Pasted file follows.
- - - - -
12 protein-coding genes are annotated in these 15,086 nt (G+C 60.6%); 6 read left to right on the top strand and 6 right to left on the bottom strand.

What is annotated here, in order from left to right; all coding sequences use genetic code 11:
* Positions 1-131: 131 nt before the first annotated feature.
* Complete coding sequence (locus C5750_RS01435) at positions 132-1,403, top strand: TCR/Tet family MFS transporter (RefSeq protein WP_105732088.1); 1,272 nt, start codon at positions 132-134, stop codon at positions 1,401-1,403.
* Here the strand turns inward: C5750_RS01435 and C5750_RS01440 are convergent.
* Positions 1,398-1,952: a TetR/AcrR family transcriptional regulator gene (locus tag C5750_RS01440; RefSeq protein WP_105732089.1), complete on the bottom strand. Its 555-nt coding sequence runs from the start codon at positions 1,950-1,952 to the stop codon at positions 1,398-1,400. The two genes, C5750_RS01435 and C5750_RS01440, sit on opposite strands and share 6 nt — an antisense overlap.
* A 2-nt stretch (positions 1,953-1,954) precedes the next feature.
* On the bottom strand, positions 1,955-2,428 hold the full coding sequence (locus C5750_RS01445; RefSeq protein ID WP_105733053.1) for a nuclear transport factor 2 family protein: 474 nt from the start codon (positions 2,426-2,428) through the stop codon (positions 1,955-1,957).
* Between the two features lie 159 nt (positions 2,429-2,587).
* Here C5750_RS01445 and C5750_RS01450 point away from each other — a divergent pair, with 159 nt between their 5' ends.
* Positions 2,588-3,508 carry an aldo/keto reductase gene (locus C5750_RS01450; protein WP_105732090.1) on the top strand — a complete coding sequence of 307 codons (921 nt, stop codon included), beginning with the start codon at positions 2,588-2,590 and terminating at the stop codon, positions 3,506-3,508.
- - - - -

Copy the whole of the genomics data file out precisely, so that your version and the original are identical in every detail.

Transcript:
12 protein-coding genes are annotated in these 15,086 nt (G+C 60.6%); 6 read left to right on the top strand and 6 right to left on the bottom strand.

What is annotated here, in order from left to right; all coding sequences use genetic code 11:
* Positions 1-131: 131 nt before the first annotated feature.
* Complete coding sequence (locus C5750_RS01435) at positions 132-1,403, top strand: TCR/Tet family MFS transporter (RefSeq protein WP_105732088.1); 1,272 nt, start codon at positions 132-134, stop codon at positions 1,401-1,403.
* Here the strand turns inward: C5750_RS01435 and C5750_RS01440 are convergent.
* Positions 1,398-1,952: a TetR/AcrR family transcriptional regulator gene (locus tag C5750_RS01440; RefSeq protein WP_105732089.1), complete on the bottom strand. Its 555-nt coding sequence runs from the start codon at positions 1,950-1,952 to the stop codon at positions 1,398-1,400. The two genes, C5750_RS01435 and C5750_RS01440, sit on opposite strands and share 6 nt — an antisense overlap.
* A 2-nt stretch (positions 1,953-1,954) precedes the next feature.
* On the bottom strand, positions 1,955-2,428 hold the full coding sequence (locus C5750_RS01445; RefSeq protein ID WP_105733053.1) for a nuclear transport factor 2 family protein: 474 nt from the start codon (positions 2,426-2,428) through the stop codon (positions 1,955-1,957).
* Between the two features lie 159 nt (positions 2,429-2,587).
* Here C5750_RS01445 and C5750_RS01450 point away from each other — a divergent pair, with 159 nt between their 5' ends.
* Positions 2,588-3,508 carry an aldo/keto reductase gene (locus C5750_RS01450; protein WP_105732090.1) on the top strand — a complete coding sequence of 307 codons (921 nt, stop codon included), beginning with the start codon at positions 2,588-2,590 and terminating at the stop codon, positions 3,506-3,508.